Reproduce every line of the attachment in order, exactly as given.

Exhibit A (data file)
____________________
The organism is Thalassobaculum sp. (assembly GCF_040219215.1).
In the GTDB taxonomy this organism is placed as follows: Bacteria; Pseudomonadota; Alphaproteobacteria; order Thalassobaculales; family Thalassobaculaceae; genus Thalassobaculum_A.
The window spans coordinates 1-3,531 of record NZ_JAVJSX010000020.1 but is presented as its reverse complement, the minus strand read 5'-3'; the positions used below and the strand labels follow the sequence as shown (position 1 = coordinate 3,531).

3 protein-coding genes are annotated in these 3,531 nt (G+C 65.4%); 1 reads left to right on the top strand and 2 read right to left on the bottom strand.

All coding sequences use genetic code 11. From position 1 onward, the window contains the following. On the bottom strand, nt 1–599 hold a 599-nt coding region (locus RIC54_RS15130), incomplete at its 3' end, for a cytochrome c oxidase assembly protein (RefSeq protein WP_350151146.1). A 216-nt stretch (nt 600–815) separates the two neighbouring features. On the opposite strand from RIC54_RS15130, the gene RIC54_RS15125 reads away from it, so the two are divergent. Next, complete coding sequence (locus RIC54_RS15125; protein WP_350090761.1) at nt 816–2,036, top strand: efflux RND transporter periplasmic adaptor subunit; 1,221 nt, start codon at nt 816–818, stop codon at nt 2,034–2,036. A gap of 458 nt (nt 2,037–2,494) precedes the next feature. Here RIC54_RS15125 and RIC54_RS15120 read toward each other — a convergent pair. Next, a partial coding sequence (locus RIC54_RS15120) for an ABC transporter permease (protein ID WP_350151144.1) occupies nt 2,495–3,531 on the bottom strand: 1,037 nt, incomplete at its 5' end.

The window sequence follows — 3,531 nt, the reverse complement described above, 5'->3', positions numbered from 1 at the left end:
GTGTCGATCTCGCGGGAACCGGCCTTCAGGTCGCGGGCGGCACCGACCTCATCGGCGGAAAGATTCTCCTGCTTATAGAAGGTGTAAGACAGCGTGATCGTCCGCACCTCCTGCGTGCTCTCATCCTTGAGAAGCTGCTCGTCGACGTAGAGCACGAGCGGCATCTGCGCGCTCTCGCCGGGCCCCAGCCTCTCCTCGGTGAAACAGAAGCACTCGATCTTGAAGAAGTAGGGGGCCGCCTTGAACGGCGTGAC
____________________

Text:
The organism is Thalassobaculum sp. (assembly GCF_040219215.1).
In the GTDB taxonomy this organism is placed as follows: Bacteria; Pseudomonadota; Alphaproteobacteria; order Thalassobaculales; family Thalassobaculaceae; genus Thalassobaculum_A.
The window spans coordinates 1-3,531 of record NZ_JAVJSX010000020.1 but is presented as its reverse complement, the minus strand read 5'-3'; the positions used below and the strand labels follow the sequence as shown (position 1 = coordinate 3,531).

3 protein-coding genes are annotated in these 3,531 nt (G+C 65.4%); 1 reads left to right on the top strand and 2 read right to left on the bottom strand.

All coding sequences use genetic code 11. From position 1 onward, the window contains the following. On the bottom strand, nt 1–599 hold a 599-nt coding region (locus RIC54_RS15130), incomplete at its 3' end, for a cytochrome c oxidase assembly protein (RefSeq protein WP_350151146.1). A 216-nt stretch (nt 600–815) separates the two neighbouring features. On the opposite strand from RIC54_RS15130, the gene RIC54_RS15125 reads away from it, so the two are divergent. Next, complete coding sequence (locus RIC54_RS15125; protein WP_350090761.1) at nt 816–2,036, top strand: efflux RND transporter periplasmic adaptor subunit; 1,221 nt, start codon at nt 816–818, stop codon at nt 2,034–2,036. A gap of 458 nt (nt 2,037–2,494) precedes the next feature. Here RIC54_RS15125 and RIC54_RS15120 read toward each other — a convergent pair. Next, a partial coding sequence (locus RIC54_RS15120) for an ABC transporter permease (protein ID WP_350151144.1) occupies nt 2,495–3,531 on the bottom strand: 1,037 nt, incomplete at its 5' end.

The window sequence follows — 3,531 nt, the reverse complement described above, 5'->3', positions numbered from 1 at the left end:
GTGTCGATCTCGCGGGAACCGGCCTTCAGGTCGCGGGCGGCACCGACCTCATCGGCGGAAAGATTCTCCTGCTTATAGAAGGTGTAAGACAGCGTGATCGTCCGCACCTCCTGCGTGCTCTCATCCTTGAGAAGCTGCTCGTCGACGTAGAGCACGAGCGGCATCTGCGCGCTCTCGCCGGGCCCCAGCCTCTCCTCGGTGAAACAGAAGCACTCGATCTTGAAGAAGTAGGGGGCCGCCTTGAACGGCGTGAC